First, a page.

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Timmothy Pitzen's Disappearance – Recap and New Details about the Missing Aurora Boy a Decade After

Edduin Carvajal
May 13, 2021
09:56 A.M.

The disappearance of Timmothy Pitzen shocked Illinois and the rest of the US, mainly because his mother wrote nobody would ever find him and then took her own life.

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Timmothy Pitzen’s dad, Jim Pitzen, will never forget what happened on May 11, 2011. He dropped his six-year-old boy at Greenman Elementary School in Aurora, Illinois, told him he loved him and to be good, and left.

Only 30 minutes later, Timmothy’s mother, Amy Fry-Pitzen, went to the school claiming she needed to check her son out due to a family emergency. They left the school at 8:30 a.m. and never made it back home.

Timmothy Pitzen and Amy Fry-Pitzen before the incident | Photo: YouTube/CBS This Morning

Timmothy Pitzen and Amy Fry-Pitzen before the incident | Photo: YouTube/CBS This Morning

NO SIGNS OF TIMMOTHY

It is important to point out that Jim didn’t know Amy had picked Timmothy up from school until he returned at the end of the day. He checked everywhere but didn’t find them.

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Jim also called Amy’s phone but went straight to voicemail. The following day, still with no clue of Amy or Timmothy’s whereabouts, he reported the two missing.

Timmothy’s dad eventually revealed he and Amy were going through a difficult moment in their relationship but never expected she would do such a thing. He said she had previously tried to kill herself and had been taking anti-depressants.

Apart from that, Amy had previously mentioned her wish to get a divorce. Her friends and family have speculated she was afraid a judge would give Jim Timmothy's custody due to her history of mental illness if they ever divorced.

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[Amy] pointed out that Timmothy was safe with people who loved him.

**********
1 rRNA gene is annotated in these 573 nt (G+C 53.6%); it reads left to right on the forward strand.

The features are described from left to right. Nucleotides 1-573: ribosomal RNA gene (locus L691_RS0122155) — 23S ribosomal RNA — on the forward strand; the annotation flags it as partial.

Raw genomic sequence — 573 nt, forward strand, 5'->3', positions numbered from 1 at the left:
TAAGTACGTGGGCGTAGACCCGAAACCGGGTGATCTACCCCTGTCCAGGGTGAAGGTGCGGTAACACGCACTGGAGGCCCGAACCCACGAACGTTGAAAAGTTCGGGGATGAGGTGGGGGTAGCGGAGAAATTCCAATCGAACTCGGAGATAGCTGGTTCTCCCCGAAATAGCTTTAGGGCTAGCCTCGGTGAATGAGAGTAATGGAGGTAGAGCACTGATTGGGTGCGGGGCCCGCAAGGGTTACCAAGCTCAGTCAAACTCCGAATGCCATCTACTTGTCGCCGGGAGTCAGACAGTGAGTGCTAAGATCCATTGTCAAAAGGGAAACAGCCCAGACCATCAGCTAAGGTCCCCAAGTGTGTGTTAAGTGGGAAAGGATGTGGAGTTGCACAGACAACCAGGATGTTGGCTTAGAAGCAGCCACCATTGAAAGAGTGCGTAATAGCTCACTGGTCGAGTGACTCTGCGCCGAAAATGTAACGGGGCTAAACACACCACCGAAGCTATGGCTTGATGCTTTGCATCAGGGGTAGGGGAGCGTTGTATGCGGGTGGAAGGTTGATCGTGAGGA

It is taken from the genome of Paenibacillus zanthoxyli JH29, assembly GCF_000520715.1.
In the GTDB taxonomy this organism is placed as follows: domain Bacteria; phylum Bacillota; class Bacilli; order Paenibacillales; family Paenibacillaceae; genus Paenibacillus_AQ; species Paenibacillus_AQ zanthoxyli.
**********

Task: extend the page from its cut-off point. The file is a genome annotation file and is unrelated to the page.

“BELONGS TO ME”

Although Amy refused to pick up Jim’s calls, she would make reassuring calls to the police, Jim’s brother, and her mother. Amy told her mom everything was okay, and they would come back home after a couple of days because she needed some space.

She told Jim’s brother, however, that Timmothy “belongs to me.” Authorities later discovered that Amy took her son to a zoo and then spent two nights at a nearby indoor water-park resort.

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Security footage showed the boy actually happy and having fun. At some point, he appeared playing with new toys Amy bought for him.

Unfortunately, Timmothy Pitzen was last seen on CCTV camera next to his mother on May 13, 2011, at the Kalahari resort in Wisconsin. Later that day, Amy was spotted on a security camera at a grocery store in Rockford, Illinois. She was alone.

That same night, she checked into a nearby hotel. The following morning, a housekeeper walked into her room and discovered her lifeless body and a note that read, “you will never find him.”

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Amy also apologized for the mess and pointed out that Timmothy was safe with people who loved him. Although the police’s investigation covered three states and the case made headlines everywhere, the missing Aurora boy hasn't been found.

IMPOSTER

In 2019, Timmothy Pitzen’s story got an update. A supposedly 14-year-old teen claimed he had been kidnapped for years but escaped his captors and wanted to return home. He identified himself as Timmothy Pitzen.

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The missing Illinois boy’s family was cautiously optimistic. Alana Anderson, his maternal grandmother, said they never forgot about him and would frequently contact the police for updates.

A DNA test showed that the alleged teen wasn’t Timmothy but a 23-year-old convicted felon named Brian Michael Rini. He was eventually charged with making false statements to federal agents and faced up to eight years behind bars.

Brian’s brother, Jonathon Rini, revealed he had been diagnosed with Asperger’s syndrome and bipolar disorder. Brian pointed out that he wanted to get away from his own family and wished he had a father like Jim.

For Timmothy’s family, the whole incident was nothing short of heartbreaking. Jim said it was like ripping off a scab, while Anderson just labeled it as “awful” and “exhausting.”

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A woman named Lindsey Casares has been investigating the case independently and believes the boy might be in a 10-acre wooded area in Whiteside County.

Police have not received any solid leads in years, though. The case is still open, and authorities will keep following any potential tips to bring Timmothy Pitzen back home.

If you or someone you know is considering suicide, please contact the National Suicide Prevention Lifeline at 1-800-273-TALK (8255), text "help" to the Crisis Text Line at 741-741 or go to suicidepreventionlifeline.org.

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